I’ve heard that as a novel set in Russia written by an American author, this is very accurate (unlike… many others) but there is one thing that didn’t sit well with me. The author says this about the transliterations in the author’s note:

First, I sought to render Russian words in such a way as to retain a bit of their exotic flavor. This is the reason I rendered Константин as Konstantin rather than the more familiar Constantine, and Дмитрий as Dmitrii rather than Dmitri.

Look, I’m not Russian, so I don’t know how much of a big deal this is, but American authors: the “exotic flavor” isn’t a thing, and the word “exotic” is something you should delete from your vocabulary when you’re talking about people and cultures. It’s othering. Stop.

My rating: ★★★★¾

Adult · Book review

Review: Deathless by Catherynne M. Valente

8694389Will I ever be able to review this? Probably not – it has so many layers! Everything has a meaning! – but I’m trying.

Deathless is a mythpunk retelling of The Death of Koschei the Deathless set in the first half of the 20th century (ending around 1942). It’s a story that weaves politics, history and war together with Russian folklore – it shows you the terror, the silencing, the deaths, but it feels like a fairytale. It’s the story of the life and death of Marya Morevna, and the endless war between Koschei, the Tsar of Life, and Viy, the Tsar of Death.

My review will never do justice to Catherynne M. Valente’s writing; the only thing I can do is show it, with some quotes. If you do not like flowery writing, unhealthy relationships and blue-orange morality, this book isn’t for you.
Deathless isn’t exactly a book you want to read for the characters. Their decisions will seem forced sometimes, as if they were moved along by the author. That’s intentional – Deathless is as much about life, death and Russian history as it is about stories, the stock characters and the tales we always tell the same way.

This book is divided into six parts, six stories, and there are usually time jumps between them.

Part 1: A Long, Thin House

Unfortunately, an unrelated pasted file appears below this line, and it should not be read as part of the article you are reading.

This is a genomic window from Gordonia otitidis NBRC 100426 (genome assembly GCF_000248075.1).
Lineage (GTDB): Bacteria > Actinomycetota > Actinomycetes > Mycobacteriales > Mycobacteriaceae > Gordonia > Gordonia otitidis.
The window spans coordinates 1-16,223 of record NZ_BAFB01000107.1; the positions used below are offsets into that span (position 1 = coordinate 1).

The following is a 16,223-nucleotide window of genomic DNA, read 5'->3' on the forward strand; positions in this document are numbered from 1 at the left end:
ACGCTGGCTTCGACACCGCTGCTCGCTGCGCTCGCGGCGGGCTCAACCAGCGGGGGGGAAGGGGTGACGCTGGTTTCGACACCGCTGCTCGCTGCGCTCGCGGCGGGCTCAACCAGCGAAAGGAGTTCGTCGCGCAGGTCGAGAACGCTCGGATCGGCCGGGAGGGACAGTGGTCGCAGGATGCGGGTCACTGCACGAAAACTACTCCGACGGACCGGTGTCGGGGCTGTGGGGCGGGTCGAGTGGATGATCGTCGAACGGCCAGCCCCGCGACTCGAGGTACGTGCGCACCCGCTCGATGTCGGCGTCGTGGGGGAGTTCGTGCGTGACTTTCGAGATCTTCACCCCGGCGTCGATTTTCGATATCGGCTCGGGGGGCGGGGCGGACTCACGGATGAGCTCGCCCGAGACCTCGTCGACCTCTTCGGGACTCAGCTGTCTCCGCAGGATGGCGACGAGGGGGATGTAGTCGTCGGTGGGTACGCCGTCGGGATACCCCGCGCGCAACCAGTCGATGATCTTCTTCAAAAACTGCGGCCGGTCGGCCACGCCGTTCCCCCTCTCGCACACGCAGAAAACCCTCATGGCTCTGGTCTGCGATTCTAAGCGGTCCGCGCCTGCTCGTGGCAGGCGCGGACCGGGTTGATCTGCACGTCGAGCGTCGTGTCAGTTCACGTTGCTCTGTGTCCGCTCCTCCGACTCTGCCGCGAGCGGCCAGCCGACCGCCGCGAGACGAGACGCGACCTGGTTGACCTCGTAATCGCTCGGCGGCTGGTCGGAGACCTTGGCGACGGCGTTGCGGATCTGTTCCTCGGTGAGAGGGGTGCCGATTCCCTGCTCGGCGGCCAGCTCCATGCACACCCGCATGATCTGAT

The first part of the novel has always been my favorite. It’s about Marya discovering the magic, the domovye, meeting Likho for the first time and then Koschei. It’s exactly like a fairytale, with its use of repetition – rule of three: the story starts with birds falling from the trees and transforming into the men that will marry Marya’s three sisters.
This part ends with the seduction chapter, which is kind of creepy, really intense and hypnotic. It also has the best food descriptions.

Part 2: Sleep with Fists Closed and Shoot Straight.
Probably my least favorite part (because, for some reason, I really hate these sex scenes…?). It’s about Marya’s life in the country of life. Everything in it is alive – the buildings, too. In this part, we meet Marya’s companions, Madame Lebedeva, Zemlehyed the leshy, and Naganya.
Marya wants to marry Koschei, but she has to overcome three tasks for that. I loved Marya and Baba Yaga’s meeting – Baba Yaga’s car has chicken legs, of course, and Baba Yaga has braided eyebrows.
While this is the part I liked the least, it’s also the one with the best quotes. The conversations in which the characters talk about censorship and the inner workings of stories were really interesting.

That’s how you get deathless, volchitsa. Walk the same tale over and over, until you wear a groove in the world, until even if you vanished, the tale would keep turning, keep playing, like a phonograph, and you’d have to get up again, even with a bullet through your eye, to play your part and say your lines.

Part 3: Ivanushka
This part starts with the introduction of the Ivan of this story, Ivan Nikolayevich. We see how Marya has changed in all these years – she’s cold, she has forgotten how it feels to be human. In this story, Marya leaves Koschei for Ivan, because that’s what is always going to happen.
The end of this story is A Long, Thin House, but backwards. We meet Marya’s sisters again and I love them.

Part 4: There Are No Firebirds In Leningrad
Marya and Ivan are living in Leningrad, and Koschei is chained in their basement.
Zvonok’s part makes me cry every time. It’s so painful to read – it’s set in 1942, with the war approaching and then slowly starving Leningrad. I never like this kind of stories, they feel like tragedy porn most of the time, but here? It was worth it just for the power of the writing. It was almost scary.

I will not let her speak because I love her, and when you love someone you do not make them tell war stories. A war story is a black space. On the one side is before and on the other side is after, and what is inside belongs only to the dead.

Part 5: Birds of Joy and Sorrow.
This is the part set in Yaichka, and the part in which we get to know the Tsar of Birds. Yaichka is an utopian, perfect Russian small town. After the heartbreaking tale of Zvonok, this is welcome.
The people of Yaichka are all russian historical figures, who live peacefully with each other – just before the fall.
Death always reaches you.

Part 6: Someone Ought to Be
This one is really short, and the first time I read the book I found it confusing, but now I think it is the perfect ending. Bittersweet, maybe, but listen to what Baba Yaga implies:

And on my life I would never suggest to you that stories cannot be forgotten in the bone, even when a brother or a wizard or a rifle says you must, you must forget it, it never happened; there is only the world as it is now, and there has never been another, can never be any other.

It’s about the death of Marya, the death of Russia after the war, but the stories will always remain.
They will come back to life, and so will the country.

My rating: ★★★★★